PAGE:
I’m offering a critique/readers report (like those I do through  Inkwell Group) for a starting bid of £25 here. You can help your own writing and a good cause – and save yourself quite a few quid while you’re at it! There’s no time limit on the critique, so even if you haven’t finished your manuscript, you can bag yourself a critique for the future.

Some of the great items on offer include…

This should be enough to give you an idea of what you can bid for! They’ve reached the £5000 mark, but here’s hoping the money keeps rolling in. There are some definite bargains to be had… good luck!



Run for Plan to end child marriage

A Call to End Child Marriage

You may remember that I did a Because I am a Girl blog recently, for Plan Ireland; well today I received an email about their latest campaign (which included the shocking image I’ve added below), and I wanted to share this with you.

Plan Ireland is putting together a team for the Women’s Mini-marathon on 1st June. The team is running to “end child marriage.” Every day, 41,000 girls are married as child brides. Girls just like Sumnina (5) below from Nepal.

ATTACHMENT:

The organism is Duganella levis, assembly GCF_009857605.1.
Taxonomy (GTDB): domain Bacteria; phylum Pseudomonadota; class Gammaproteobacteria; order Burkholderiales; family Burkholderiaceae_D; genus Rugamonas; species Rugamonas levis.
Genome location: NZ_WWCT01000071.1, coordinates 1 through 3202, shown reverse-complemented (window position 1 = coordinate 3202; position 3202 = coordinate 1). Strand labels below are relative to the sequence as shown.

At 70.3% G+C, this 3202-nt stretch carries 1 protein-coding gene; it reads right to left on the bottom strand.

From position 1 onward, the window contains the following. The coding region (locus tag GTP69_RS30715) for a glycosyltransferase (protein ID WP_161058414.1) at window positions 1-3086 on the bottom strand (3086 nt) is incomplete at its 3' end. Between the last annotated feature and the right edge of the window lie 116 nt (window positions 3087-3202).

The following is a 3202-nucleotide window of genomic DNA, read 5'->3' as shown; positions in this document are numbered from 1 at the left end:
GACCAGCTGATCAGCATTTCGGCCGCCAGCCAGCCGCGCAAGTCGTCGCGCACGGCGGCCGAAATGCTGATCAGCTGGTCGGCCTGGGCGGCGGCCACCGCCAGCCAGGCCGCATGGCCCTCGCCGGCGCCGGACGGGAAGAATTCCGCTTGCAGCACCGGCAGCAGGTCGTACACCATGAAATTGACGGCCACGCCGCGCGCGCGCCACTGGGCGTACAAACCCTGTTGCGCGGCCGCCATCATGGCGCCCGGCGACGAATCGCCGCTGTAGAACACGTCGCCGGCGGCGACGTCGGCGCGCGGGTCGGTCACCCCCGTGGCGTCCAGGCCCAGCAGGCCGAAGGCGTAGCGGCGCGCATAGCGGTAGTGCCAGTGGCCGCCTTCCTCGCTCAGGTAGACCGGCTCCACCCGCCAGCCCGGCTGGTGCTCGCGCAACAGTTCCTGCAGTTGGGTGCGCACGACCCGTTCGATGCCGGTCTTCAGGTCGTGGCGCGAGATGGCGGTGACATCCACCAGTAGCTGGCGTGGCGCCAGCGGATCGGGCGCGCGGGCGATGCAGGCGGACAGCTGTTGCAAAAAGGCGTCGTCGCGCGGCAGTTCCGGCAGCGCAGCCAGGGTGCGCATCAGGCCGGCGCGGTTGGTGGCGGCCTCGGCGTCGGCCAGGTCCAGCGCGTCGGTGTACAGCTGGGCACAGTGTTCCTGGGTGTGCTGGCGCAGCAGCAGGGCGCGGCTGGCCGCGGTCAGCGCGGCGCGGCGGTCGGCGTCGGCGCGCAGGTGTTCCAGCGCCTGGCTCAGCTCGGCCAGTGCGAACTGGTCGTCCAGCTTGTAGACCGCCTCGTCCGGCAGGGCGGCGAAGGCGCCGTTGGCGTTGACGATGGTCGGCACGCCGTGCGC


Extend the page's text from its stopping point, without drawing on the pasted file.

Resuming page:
Run for Plan to end child marriage

Girls who are forced into early marriage miss out on education, are more prone to poverty and suffer complications during childbirth. Any proceeds raised will contribute towards Plan’s projects which aim to halt the global problem of child marriage.

Should you be interested you can visit www.plan.ie/minimarathon

Awards, articles, submissions…

Rather than always harping on about my own thoughts on writing, or my garden, or stuff I’ve been doing, I like to share interesting tidbits from others that I’ve found around the place. And the last couple of weeks has been particularly interesting so here’s a few of my findings…

Bord Gais Book Awards

Whyte Books - a cosy haven for readers and writers

Whyte Books – a cosy haven for readers and writers

It’s a week of celebration as I’ve just finished the first draft of a new novel, and I also found out the bookshop I work in has been nominated for Bord Gais Irish Bookshop of the Year after winning the Munster vote. So, here’s a massive well done to Sheila, the owner, brains and driving force behind the lovely bookshop that is Whyte Books.